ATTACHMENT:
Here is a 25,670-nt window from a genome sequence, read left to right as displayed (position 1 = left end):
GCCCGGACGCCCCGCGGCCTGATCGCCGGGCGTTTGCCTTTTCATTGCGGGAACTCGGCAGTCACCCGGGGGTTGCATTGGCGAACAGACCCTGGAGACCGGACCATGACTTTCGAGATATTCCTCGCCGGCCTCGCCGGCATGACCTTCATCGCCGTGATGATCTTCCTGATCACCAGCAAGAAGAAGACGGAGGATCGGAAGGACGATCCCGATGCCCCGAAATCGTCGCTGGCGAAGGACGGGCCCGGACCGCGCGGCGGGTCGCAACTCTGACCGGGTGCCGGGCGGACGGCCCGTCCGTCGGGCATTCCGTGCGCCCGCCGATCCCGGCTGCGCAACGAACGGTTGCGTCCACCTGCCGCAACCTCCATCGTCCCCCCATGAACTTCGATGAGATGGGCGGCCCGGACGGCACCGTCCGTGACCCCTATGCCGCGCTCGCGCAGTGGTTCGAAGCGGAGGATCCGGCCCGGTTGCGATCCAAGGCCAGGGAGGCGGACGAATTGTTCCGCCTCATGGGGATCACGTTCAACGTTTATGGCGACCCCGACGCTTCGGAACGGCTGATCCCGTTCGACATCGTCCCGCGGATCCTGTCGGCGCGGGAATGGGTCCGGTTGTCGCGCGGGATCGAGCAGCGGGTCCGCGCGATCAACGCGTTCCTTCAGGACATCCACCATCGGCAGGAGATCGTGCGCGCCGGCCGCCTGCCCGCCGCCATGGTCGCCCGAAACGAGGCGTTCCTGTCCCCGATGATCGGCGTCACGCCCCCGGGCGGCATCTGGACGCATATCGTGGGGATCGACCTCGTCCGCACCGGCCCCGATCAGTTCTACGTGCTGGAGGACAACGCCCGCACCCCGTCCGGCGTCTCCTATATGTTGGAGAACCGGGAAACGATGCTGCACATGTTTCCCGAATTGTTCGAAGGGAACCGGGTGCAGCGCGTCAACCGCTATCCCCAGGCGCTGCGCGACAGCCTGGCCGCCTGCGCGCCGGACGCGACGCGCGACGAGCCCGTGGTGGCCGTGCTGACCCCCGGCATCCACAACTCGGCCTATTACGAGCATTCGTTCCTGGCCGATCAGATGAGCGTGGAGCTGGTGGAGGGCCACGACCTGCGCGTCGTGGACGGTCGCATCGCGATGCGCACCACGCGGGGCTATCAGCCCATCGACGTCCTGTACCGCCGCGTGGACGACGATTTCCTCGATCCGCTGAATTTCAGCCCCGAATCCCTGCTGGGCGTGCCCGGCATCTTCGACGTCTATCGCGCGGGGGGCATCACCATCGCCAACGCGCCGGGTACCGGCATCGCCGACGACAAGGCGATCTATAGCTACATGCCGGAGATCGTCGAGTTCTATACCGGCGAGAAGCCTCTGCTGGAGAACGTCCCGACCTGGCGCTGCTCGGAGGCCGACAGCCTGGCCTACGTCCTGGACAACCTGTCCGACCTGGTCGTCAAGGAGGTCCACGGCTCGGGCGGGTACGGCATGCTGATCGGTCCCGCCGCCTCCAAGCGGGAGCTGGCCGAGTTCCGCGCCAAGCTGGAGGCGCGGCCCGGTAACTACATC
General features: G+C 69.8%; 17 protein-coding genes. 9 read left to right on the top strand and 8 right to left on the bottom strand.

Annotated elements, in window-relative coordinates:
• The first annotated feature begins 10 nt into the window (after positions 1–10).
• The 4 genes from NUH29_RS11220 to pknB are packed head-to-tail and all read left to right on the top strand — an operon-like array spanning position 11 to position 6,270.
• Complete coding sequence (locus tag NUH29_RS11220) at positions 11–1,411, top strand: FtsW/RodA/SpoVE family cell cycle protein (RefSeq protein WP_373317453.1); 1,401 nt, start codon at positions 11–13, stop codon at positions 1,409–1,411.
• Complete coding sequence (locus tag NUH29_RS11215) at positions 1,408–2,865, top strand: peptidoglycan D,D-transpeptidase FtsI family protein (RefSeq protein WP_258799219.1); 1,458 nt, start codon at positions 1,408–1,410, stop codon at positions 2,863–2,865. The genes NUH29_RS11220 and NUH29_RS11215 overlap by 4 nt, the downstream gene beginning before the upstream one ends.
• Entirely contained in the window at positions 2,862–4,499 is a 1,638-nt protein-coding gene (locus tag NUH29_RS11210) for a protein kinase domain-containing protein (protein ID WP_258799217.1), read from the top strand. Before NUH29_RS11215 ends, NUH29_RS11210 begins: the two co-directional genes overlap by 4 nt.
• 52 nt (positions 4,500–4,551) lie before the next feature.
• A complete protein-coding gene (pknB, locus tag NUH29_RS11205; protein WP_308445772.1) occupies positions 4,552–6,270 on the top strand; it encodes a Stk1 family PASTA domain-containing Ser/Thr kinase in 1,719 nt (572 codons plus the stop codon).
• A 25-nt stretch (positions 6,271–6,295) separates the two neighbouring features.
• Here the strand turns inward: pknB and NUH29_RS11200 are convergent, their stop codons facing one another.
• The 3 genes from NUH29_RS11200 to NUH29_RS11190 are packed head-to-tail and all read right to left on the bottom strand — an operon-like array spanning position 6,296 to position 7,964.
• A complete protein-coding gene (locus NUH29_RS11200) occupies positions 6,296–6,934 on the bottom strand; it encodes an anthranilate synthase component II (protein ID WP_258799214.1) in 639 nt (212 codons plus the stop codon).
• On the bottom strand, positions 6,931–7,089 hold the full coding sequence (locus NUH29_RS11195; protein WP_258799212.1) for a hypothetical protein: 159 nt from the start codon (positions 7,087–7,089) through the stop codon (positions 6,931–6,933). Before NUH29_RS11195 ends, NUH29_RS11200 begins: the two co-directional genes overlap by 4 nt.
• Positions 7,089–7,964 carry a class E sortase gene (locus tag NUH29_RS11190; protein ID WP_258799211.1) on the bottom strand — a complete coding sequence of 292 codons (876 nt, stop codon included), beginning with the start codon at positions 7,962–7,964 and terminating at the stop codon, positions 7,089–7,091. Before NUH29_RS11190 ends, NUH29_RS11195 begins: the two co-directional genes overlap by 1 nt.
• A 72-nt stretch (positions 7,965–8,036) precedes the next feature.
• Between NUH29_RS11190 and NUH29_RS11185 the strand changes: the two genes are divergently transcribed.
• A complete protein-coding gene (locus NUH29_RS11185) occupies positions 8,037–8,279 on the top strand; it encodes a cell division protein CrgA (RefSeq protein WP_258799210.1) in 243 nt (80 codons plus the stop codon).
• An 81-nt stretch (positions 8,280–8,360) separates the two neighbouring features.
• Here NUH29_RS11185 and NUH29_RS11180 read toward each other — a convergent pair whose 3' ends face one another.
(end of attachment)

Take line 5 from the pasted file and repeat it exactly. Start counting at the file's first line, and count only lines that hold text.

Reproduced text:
• The first annotated feature begins 10 nt into the window (after positions 1–10).